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  14. Tee
    Jul 20, 2009 @ 21:26:02

    Books that featured an abortion wouldn’t be my first choice at all. I have read some books where the secondary characters have had one, but I recall it being a women’s fiction story and not a romance. As someone else mentioned earlier, it’s too much a hot-button issue, especially here in the US, that it probably isn’t something romance authors would want to take on just now.

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  15. ldb
    Jul 20, 2009 @ 21:26:53

    it.

    Shot tried to edit and deleted the whole thing, will have to retype it out later.

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  16. hapax
    Jul 20, 2009 @ 21:39:23

    I wouldn’t automatically reject it, but it would have to be handled well. I wouldn’t want it to be the focus of the heroine’s character — Her Deep Dark Secret To Be Revealed — but it is hard to see how it would be relevant to the story otherwise, and wouldn’t feel “forced” in terms of characterizations.

    After all, I can’t think off the top of my head of any romances which talked about the surgery on the heroine’s impacted wisdom teeth, either. (Of course, now the other readers here will immediately think of six or seven…)

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  17. LG
    Jul 20, 2009 @ 21:41:51

    While I don’t think it’s unacceptable, I probably wouldn’t read the book, for the same reason I don’t tend to read romance in which one of the characters is a widow/widower or has had a child die, or something similar – all of those things are just heavier topics than I like to deal with in my romance.

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  18. rebyj
    Jul 20, 2009 @ 21:42:15

    I have no objection to abortion being written into a story since romance novels do address a lot of deep issues. Like disabilities and infertility it COULD be in romances but it would really have to be done well . I just don’t think most romances are frankly really deep enough to handle such a politically and morally sensitive issue without yanking the reader out of the romance and into a mental judgemental debate.

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  19. Kat
    Jul 20, 2009 @ 21:57:59

    This poll is a little confusing because the title asks a different (and opposite) question to the poll.

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  20. ldb
    Jul 20, 2009 @ 22:23:15

    I timed out before I had a chance to fix it.

    Anyway what I was saying is that I would read about it in a historical although I have to guess any historical I’d find it accepable in wouldn’t be your average historical romance but a more epic piece of fiction. I would not read it in a contemp.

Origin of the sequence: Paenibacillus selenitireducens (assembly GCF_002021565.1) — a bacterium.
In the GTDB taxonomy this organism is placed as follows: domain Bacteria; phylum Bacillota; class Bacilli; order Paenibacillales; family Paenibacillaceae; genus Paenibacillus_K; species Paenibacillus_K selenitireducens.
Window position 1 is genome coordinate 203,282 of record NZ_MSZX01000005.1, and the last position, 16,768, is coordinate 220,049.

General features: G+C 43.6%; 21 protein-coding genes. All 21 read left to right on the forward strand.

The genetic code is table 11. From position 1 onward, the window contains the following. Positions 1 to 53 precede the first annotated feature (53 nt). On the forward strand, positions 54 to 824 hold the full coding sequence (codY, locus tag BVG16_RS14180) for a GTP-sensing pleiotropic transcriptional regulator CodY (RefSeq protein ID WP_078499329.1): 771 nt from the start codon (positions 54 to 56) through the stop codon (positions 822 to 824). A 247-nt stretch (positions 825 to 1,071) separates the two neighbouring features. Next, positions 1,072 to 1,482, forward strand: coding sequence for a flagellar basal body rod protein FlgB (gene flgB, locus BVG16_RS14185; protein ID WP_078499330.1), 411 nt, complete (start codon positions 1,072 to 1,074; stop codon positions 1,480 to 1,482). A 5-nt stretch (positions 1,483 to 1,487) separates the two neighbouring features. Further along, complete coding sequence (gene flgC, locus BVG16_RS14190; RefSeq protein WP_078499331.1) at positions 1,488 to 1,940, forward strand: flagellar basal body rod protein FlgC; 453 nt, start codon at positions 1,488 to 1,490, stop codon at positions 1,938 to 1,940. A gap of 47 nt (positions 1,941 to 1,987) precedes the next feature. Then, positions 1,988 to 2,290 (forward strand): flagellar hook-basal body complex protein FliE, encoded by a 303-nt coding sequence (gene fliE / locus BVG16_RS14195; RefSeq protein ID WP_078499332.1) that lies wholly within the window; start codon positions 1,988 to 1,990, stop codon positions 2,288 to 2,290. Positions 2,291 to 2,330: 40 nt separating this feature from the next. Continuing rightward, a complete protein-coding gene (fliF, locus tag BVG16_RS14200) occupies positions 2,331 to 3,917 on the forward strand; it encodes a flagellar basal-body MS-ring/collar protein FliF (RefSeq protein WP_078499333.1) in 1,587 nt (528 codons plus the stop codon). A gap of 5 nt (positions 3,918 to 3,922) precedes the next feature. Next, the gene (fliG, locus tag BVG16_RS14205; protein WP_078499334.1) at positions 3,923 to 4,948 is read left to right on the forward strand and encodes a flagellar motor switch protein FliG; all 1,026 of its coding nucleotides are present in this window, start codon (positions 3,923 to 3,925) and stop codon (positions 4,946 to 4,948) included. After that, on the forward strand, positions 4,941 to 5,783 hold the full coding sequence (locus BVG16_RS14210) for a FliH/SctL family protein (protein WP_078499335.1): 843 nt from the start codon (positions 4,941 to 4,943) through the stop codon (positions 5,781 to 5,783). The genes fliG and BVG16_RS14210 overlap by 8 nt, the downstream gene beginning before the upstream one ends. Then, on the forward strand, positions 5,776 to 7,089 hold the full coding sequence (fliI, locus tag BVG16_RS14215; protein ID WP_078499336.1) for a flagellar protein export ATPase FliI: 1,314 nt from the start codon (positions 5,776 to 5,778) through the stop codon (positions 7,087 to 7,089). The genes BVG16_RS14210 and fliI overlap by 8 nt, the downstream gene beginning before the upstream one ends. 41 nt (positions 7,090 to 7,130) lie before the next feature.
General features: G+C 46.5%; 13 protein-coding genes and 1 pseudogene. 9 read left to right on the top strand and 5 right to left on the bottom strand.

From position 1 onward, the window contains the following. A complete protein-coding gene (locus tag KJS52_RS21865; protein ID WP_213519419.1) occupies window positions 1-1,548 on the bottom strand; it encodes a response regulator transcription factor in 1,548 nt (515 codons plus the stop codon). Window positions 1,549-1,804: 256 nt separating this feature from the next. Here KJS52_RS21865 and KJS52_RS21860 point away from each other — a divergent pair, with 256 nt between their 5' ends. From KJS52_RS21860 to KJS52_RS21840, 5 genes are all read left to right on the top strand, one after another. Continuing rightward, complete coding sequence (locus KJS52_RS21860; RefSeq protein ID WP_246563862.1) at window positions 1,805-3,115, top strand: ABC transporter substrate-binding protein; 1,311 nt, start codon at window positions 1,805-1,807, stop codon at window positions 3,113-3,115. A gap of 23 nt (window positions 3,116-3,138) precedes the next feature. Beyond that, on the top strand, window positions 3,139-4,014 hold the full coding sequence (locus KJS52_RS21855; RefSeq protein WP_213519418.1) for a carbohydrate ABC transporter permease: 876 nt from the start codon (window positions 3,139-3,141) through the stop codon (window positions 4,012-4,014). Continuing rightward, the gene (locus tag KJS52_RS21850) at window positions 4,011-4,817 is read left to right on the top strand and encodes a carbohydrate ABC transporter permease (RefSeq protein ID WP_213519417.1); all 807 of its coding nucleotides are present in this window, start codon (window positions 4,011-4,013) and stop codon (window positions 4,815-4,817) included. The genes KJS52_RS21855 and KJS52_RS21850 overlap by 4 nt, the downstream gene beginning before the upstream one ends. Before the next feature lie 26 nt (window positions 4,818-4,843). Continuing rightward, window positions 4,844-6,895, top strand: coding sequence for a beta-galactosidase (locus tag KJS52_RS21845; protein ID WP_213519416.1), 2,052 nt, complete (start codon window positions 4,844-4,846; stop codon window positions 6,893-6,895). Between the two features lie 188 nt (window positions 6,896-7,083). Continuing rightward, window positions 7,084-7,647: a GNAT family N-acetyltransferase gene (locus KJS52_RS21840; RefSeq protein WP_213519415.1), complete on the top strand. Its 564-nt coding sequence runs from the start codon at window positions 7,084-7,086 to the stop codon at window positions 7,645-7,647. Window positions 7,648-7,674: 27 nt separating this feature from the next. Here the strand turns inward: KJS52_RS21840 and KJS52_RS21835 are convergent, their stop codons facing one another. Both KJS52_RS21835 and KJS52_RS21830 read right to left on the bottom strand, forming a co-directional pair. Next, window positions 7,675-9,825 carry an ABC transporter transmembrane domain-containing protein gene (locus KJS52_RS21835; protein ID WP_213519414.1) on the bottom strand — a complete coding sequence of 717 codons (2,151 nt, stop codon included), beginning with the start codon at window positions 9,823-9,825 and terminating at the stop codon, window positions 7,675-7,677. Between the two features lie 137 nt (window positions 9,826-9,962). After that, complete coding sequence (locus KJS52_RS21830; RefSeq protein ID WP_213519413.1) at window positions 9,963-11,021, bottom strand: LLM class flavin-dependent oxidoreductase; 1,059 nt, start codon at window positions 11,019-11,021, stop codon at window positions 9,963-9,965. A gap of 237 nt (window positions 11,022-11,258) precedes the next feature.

As far as historicals go women and sex were differnt. Women weren’t given any education in prevention girls were also expected and taught to be irresponsible, so if they made a mistake it was understod they’d take the easiest route to correct it. As for the lower classes, many were used and abused and not given enough education to prevent pregnancies, nor did they have the education to really understand what they were doing when they aborted.

    I read a historical which was really all the better for the heroine’s atempted abortion, it did show her deep emotions and the confliction she was facing over the hero’s abandoning her and the duty she felt she owed ehr family, I don’t think most of the author;s writing today would bother getting as deep into that conflict as this writer did, since unlike her they wouldn’t have more then 300 or so pages

    But as for a modern day story the rules change, since times aren’t the same either

    A good author could certainly tell an interesting story involving a heroine who had an abortion, but I would have to think that it wouldn’t be a romance, I jsut think certain topics get too heated, are too hard to deal with, and romance is a form of escape, while it’s ok to comment of the social differnces of a time period, talking about one of the most politicly charge issues in society would not be a way of escaping, it would only drag us into the real world. Either hte author would have to make a “yeah she had an abortion, it was her right,” statement, which would piss off prolifers, or a “she had an abortion but she’d grown and was redeemed by her sacrifices since then” statement, which would piss of the prochoicers. Anything in the middle would feel like a strange sort of tool to add some kind of depth to the story, all the while making a lot of people unhappy.

    And on a personal note, I just won’t warm up to her if it were a contemp. I wouldn’t be able to really respect a woman who in my mind took the easy way out when she had to deal with the mistakes she made. Women have many forms of birth control, so many are idoit proof, how can I really “forgive” the heroine’s lack of respect for herself in getting pregnant if she isn’t even going to take responsibilty for it afterwards. Not everyone is good enough to be a heroine, and it’s the girl who when faced with a life altering choice makes the one that is easiest but also least responsible that I think doesn’t make the cut.